5.2 With regard to his claim under article 7 of the Covenant, counsel claims that a constitutional motion would have been ineffective, since the Supreme Court would have considered itself bound by the decision of the Judicial Committee of the Privy Council in 1981 (Riley v. Attorney General) where it was held that whatever the reasons for delay the Privy Council would not allow a ground that an execution contravened Section 7 of the Jamaican Constitution.

5.3 Finally, counsel argues that the author does not request the Human Rights Committee to evaluate the facts of the case and that he does not raise issues of facts and evidence. Counsel emphasizes that the author requests the Committee to determine whether he has received a fair hearing within the meaning of article 14 of the Covenant, and that the facts and issues of the case are relevant bearing in mind that a defendant should not be convicted of a capital offence except upon clear and incontrovertible evidence.

Issues and proceedings before the Committee

6.1 Before considering any claims contained in a communication, the Human Rights Committee must, in accordance with rule 87 of its rules of procedures, decide whether or not it is admissible under the Optional Protocol to the Covenant.

6.2 The Committee has taken note of the State party's claim that the communication is inadmissible on the grounds of failure to exhaust domestic remedies. The Committee recalls its constant jurisprudence that for purposes of article 5, paragraph 2(b), of the Optional Protocol, domestic remedies must be both effective and available. The Committee notes that the Supreme Court of Jamaica has, in recent cases, allowed applications for constitutional redress in respect of breaches of fundamental rights, after the criminal appeals in these cases had been dismissed. However, the Committee also recalls that the State party has indicated on several occasions [FN1] that no legal aid is made available for constitutional motions. The Committee considers that, in the absence of legal aid, a constitutional motion does not, in the circumstances of the instant case, constitute an available remedy which needs to be exhausted for purposes of the Optional Protocol. In this respect, the Committee therefore finds that it is not precluded by article 5 paragraph 2(b), from considering the communication.

[FN1] See, for example, communications No. 283/1988 (Aston Little v. Jamaica), Views adopted on 1 November 1991, No. 321/1988 (Maurice Thomas v. Jamaica), Views adopted on 19 October 1993, and No. 352/1989 (Douglas, Gentles and Kerr v. Jamaica), Views adopted on 19 October 1993.

6.3 As regards the author's claims under article 14, the Committee observes that the author's allegations relate partly to the conduct of the trial by the judge, the evaluation of evidence by the court, and the judge's instructions to the jury. It recalls that it is generally for the appellate courts of States parties to the Covenant to evaluate the facts and evidence in a particular case. Similarly, it is for the appellate courts and not for the Committee to review specific instructions to the jury by the judge, unless it is clear that the instructions to the jury were arbitrary or amounted to a denial of justice, or that the judge manifestly violated his obligation of impartiality. The author's allegations do not show that the judge's instructions or the conduct of the trial suffered from such defects. In this respect, therefore, the author's claims do not come within the competence of the Committee. Accordingly, this part of the communication is inadmissible as incompatible with the provisions of the Covenant, under article 3 of the Optional Protocol.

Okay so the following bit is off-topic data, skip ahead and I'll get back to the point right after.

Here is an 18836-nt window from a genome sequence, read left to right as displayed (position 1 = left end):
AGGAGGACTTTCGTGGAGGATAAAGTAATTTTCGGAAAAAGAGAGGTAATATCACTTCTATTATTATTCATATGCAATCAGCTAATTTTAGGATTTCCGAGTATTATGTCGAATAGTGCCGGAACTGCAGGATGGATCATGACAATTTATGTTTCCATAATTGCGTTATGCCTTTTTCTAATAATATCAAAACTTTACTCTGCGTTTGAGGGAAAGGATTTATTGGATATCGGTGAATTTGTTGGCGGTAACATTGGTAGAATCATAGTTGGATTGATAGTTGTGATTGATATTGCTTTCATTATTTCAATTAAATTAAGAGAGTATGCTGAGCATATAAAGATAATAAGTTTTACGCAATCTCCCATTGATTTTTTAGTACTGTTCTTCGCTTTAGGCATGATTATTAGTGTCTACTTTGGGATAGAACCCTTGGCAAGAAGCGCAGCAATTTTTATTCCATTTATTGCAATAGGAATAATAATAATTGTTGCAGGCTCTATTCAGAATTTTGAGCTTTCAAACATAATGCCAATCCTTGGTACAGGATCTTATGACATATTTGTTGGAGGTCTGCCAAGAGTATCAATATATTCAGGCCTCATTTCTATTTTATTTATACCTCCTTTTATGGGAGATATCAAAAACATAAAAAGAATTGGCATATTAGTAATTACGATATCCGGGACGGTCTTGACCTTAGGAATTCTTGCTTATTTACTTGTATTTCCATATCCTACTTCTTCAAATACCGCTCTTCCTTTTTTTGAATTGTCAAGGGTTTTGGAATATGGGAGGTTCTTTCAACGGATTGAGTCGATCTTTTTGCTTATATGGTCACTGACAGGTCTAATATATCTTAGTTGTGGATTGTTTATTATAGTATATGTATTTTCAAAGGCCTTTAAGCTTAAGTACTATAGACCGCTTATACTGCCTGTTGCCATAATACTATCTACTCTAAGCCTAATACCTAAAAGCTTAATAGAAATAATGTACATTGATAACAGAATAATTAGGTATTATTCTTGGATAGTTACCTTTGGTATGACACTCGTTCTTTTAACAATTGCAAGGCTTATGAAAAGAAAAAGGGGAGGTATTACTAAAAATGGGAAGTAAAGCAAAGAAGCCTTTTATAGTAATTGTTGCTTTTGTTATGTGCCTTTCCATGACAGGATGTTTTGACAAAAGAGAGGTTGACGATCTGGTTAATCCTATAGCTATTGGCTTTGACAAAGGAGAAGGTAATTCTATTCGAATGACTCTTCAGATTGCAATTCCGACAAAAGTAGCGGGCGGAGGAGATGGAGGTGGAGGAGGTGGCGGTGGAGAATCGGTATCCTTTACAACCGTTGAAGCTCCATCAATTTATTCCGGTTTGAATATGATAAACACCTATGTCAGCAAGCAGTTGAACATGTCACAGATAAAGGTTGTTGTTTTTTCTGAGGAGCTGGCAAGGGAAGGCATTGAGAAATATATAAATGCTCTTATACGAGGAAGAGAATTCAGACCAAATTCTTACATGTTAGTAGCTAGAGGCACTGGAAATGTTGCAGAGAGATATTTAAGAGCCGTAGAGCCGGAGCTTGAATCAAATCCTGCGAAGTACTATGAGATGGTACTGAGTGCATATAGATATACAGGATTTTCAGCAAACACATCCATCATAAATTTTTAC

6.4 As regards the author's allegation that the foreman of the jury was a friend of the deceased, the Committee notes that this matter was not raised by the author or his counsel during the trial or at appeal. This part of the communication is therefore inadmissible for failure to exhaust domestic remedies.

6.5 The Committee notes that the author also claims that his defence counsel had not been informed that the prosecution would call a third witness, that the matter was brought to the attention of the judge, but that the judge failed to adjourn the hearing to give counsel time to prepare for the cross-examination. The Committee considers that this claim may raise issues under article 14, paragraph 3(b) and (e), of the Covenant, that need to be examined on the merits.

6.6 As regards the author's claim concerning his legal representation at the appeal proceedings, the Committee notes that the author's lawyer was provided by the Jamaica Council for Human Rights, a non-governmental organization. The Committee considers therefore that the alleged failure to properly represent the author cannot be attributed to the State party. This part of the communication is therefore inadmissible under article 3 of the Optional Protocol.

6.7 With regard to the author's claim under article 7, the Committee considers that the author has failed to show what steps he has taken to bring this complaint to the attention of the authorities in Jamaica. In this respect, the author has failed to fulfil the requirement of exhaustion of domestic remedies, set out in article 5, paragraph 2(b), of the Optional Protocol.

7. The Human Rights Committee therefore decides:

(a) That the communication is admissible in so far as it appears to raise issues under article 14, paragraph 3(b) and (e) of the Covenant;
(b) That, in accordance with article 4, paragraph 2, of the Optional Protocol, the State party shall be requested to submit to the Committee, within six months of the date of transmittal to it of this decision, written explanations or statements clarifying the matter and the measures, if any, that may have been taken by it;
(c) That any explanations or statements received for the State party shall be communicated to the author's counsel pursuant to rule 93, paragraph 3, of the Committee's rules of procedure, with the request that any comments he may wish to submit thereon should reach the Committee, care of Centre for Human Rights, United Nations Office in Geneva, within six weeks of the date of transmittal;
(d) that this decision shall be transmitted to the State party and to the author's counsel.